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THE COMMON LOT.

ONCE, in the flight of ages past,

There liv'd a man :-and WHO WAS HE?
-Mortal! howe'er thy lot be cast,
That Man resembled Thee.

Unknown the regions of his birth,

The land in which he died unknown:
His name has perish'd from the earth,
This truth survives alone :-

That joy, and grief, and hope, and fear,
Alternate triumph'd in his breast;
His bliss and woe,-a smile, a tear!
-Oblivion hides the rest.

The bounding pulse, the languid limb,
The changing spirits' rise and fall;
We know that these were felt by him,
For these are felt by all.

He suffer'd-but his pangs are o'er;
Enjoy'd-but his delights are fled;
Had friends his friends are now no more;
And foes-his foes are dead.

He lov'd, but whom he lov'd, the grave
Hath lost in its unconscious womb:
O she was fair! but nought could save
Her beauty from the tomb.

He saw whatever thou hast seen;
Encounter'd all that troubles thee:
He was whatever thou hast been;
He is what thou shalt be.

The rolling seasons, day and night,

Sun, moon, and stars, the earth and main,

Erewhile his portion, life and light,
To him exist in vain.

The clouds and sunbeams, o'er his eye
That once their shades and glory threw,
Have left in yonder silent sky

No vestige where they flew.

The annals of the human race,

Their ruins, since the world began,

Of HIм afford no other trace

Than this,-THERE LIVED A MAN!

MONTGOMERY.

THE HOUR OF DEATH.

LEAVES have their time to fall,

And flowers to wither at the North-wind's breath, And stars to set-but all,

Thou hast all seasons for thine own, O, Death!

Day is for mortal care,

Eve for glad meetings round the joyous hearth, Night for the dreams of sleep, the voice of prayer; But all for thee, thou Mightiest of the Earth!

The banquet hath its hour,

;

Its fev'rish hour of mirth, and song, and wine There comes a day for Grief's o'erwhelming

power,

A time for softer tears-but all are thine!

Youth and the op'ning rose

May look like things too glorious for decay,

And smile at thee!-but thou art not of those` That wait the ripen'd bloom to seize their prey!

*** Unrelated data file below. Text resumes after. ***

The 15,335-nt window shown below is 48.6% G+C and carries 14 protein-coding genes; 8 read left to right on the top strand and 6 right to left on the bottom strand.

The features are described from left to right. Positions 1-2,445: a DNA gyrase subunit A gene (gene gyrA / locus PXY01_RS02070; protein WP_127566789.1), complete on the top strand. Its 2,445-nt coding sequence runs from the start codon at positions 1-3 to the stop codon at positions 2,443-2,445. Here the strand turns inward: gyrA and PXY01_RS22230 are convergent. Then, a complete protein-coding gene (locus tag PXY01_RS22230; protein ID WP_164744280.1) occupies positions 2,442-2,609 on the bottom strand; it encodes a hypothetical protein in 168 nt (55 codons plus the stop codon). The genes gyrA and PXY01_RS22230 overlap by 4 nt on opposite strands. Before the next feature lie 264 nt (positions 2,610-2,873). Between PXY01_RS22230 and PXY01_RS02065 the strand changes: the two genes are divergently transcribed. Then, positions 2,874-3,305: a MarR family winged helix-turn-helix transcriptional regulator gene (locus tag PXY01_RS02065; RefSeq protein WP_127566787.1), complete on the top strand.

Leaves have their time to fall,

And flowers to wither at the North-wind's breath

And stars to set-but all,

Thou hast all seasons for thine own, O, Death

We know when moons shall wane,

When summer-birds from far shall cross the sea, When autumn's hue shall tinge the golden grain; But who shall teach us when to look for thee?

Is it when spring's first gale
Comes forth to whisper where the violets lie?
Is it when roses in our paths grow pale?
They have one season-all are ours to die!

Thou art where billows foam,

Thou art where music melts upon the air;
Thou art around us in our peaceful home,
And the world calls us forth-and thou art there;

Thou art where friend meets friend,

Beneath the shadow of the elm to rest;

Thou art where foe meets foe, and trumpets rend The skies, and swords beat down the princely crest.

Leaves have their time to fall,

And flowers to wither at the North-wind's breath, And stars to set-but all,

Thou hast all seasons for thine own, O, Death!

HEMANS.

TO THE MEMORY OF A LADY.

"Thou thy worldly task hast done."

SHAKSPEARE.

HIGH peace to the soul of the dead,

From the dream of the world she has gone;

On the stars in her glory to tread,

To be bright in the blaze of the throne.

In youth she was lovely, and time,

When her rose with the cypress he twined, Left the heart all the warmth of its prime, Left her eye all the light of her mind.

The summons came forth-and she died!
Yet her parting was gentle, for those
Whom she lov'd, mingled tears at her side-
Her death was the mourner's repose.

Our weakness may weep o'er her bier,
But her spirit has gone on the wing
To triumph for agony here,

To rejoice in the joy of its King.

CADLY.

SECOND PSALM.

WHEREFORE do the heathen wage
War against the King of kings,
Whence the people's madd'ning rage
Fraught with vain imaginings?

Haughty chiefs and rulers proud
Forth in banded fury run,
Braving, with defiance loud,

God, and his anointed son!

"Let us break these bands in twain,
Let us cast their cords away;"

But the Highest, with disdain,

Sees and mocks their vain array.

"High on Zion I prepare,

(Thu he speaks,) a regal throne, Thou, my Prince, my chosen heir, Rise and claim it as thine own.'

"Son of God, with God the same,
Enter thine imperial dome :
Lo! the shaking heavens proclaim,
Mightiest Lord! thy kingdom come.

"Pomp or state dost thou demand?
In thy Father's glory shine;
Dost thou ask for high command?
Lo! the universe is thine."

Ye who spurn his righteous sway,
Yet, oh yet, he spares your breath;
Yet his hand, averse to slay,
Balances the bolt of death.

Ere that dreadful bolt descends,
Haste before his feet to fall;

Kiss the sceptre he extends,
And adore him Lord of all.

R. GRANT.

ODE TO SPRING.

Now Spring returns, but not to me returns
The vernal joy my better years have known;
Dim in my breast life's dying taper burns,
And all the joys of life with health are flown.

Starting and shiv'ring in th' inconstant wind,
Meagre and pale, the ghost of what I was,
Beneath some blasted tree I lie reclin'd,

And count the silent moments as they pass.

The winged moments, whose unstaying speed
No art can stop, or in their course arrest;
Whose flight shall shortly count me with the dead,
And lay me down in peace with them that rest.

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